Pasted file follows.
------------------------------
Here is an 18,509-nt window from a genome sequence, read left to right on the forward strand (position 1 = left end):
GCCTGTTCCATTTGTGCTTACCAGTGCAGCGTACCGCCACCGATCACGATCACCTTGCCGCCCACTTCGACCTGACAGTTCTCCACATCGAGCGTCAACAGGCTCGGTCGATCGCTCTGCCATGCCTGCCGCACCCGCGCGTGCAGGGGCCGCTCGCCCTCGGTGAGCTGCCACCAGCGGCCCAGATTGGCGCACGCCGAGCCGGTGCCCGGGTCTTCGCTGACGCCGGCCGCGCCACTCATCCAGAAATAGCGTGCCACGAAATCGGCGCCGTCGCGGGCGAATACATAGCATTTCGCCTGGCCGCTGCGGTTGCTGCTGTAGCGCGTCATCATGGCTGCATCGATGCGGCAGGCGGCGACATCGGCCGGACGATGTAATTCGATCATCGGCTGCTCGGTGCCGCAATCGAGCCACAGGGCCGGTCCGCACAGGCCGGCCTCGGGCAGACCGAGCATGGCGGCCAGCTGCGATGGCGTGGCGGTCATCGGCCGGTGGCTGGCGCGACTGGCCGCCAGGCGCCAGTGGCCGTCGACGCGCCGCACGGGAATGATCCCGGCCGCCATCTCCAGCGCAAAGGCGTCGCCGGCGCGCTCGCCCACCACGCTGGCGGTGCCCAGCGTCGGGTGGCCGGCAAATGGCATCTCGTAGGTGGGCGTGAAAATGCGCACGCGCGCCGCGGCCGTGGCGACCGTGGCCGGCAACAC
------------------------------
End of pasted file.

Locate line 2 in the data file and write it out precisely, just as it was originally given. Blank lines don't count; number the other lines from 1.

GCCTGTTCCATTTGTGCTTACCAGTGCAGCGTACCGCCACCGATCACGATCACCTTGCCGCCCACTTCGACCTGACAGTTCTCCACATCGAGCGTCAACAGGCTCGGTCGATCGCTCTGCCATGCCTGCCGCACCCGCGCGTGCAGGGGCCGCTCGCCCTCGGTGAGCTGCCACCAGCGGCCCAGATTGGCGCACGCCGAGCCGGTGCCCGGGTCTTCGCTGACGCCGGCCGCGCCACTCATCCAGAAATAGCGTGCCACGAAATCGGCGCCGTCGCGGGCGAATACATAGCATTTCGCCTGGCCGCTGCGGTTGCTGCTGTAGCGCGTCATCATGGCTGCATCGATGCGGCAGGCGGCGACATCGGCCGGACGATGTAATTCGATCATCGGCTGCTCGGTGCCGCAATCGAGCCACAGGGCCGGTCCGCACAGGCCGGCCTCGGGCAGACCGAGCATGGCGGCCAGCTGCGATGGCGTGGCGGTCATCGGCCGGTGGCTGGCGCGACTGGCCGCCAGGCGCCAGTGGCCGTCGACGCGCCGCACGGGAATGATCCCGGCCGCCATCTCCAGCGCAAAGGCGTCGCCGGCGCGCTCGCCCACCACGCTGGCGGTGCCCAGCGTCGGGTGGCCGGCAAATGGCATCTCGTAGGTGGGCGTGAAAATGCGCACGCGCGCCGCGGCCGTGGCGACCGTGGCCGGCAACAC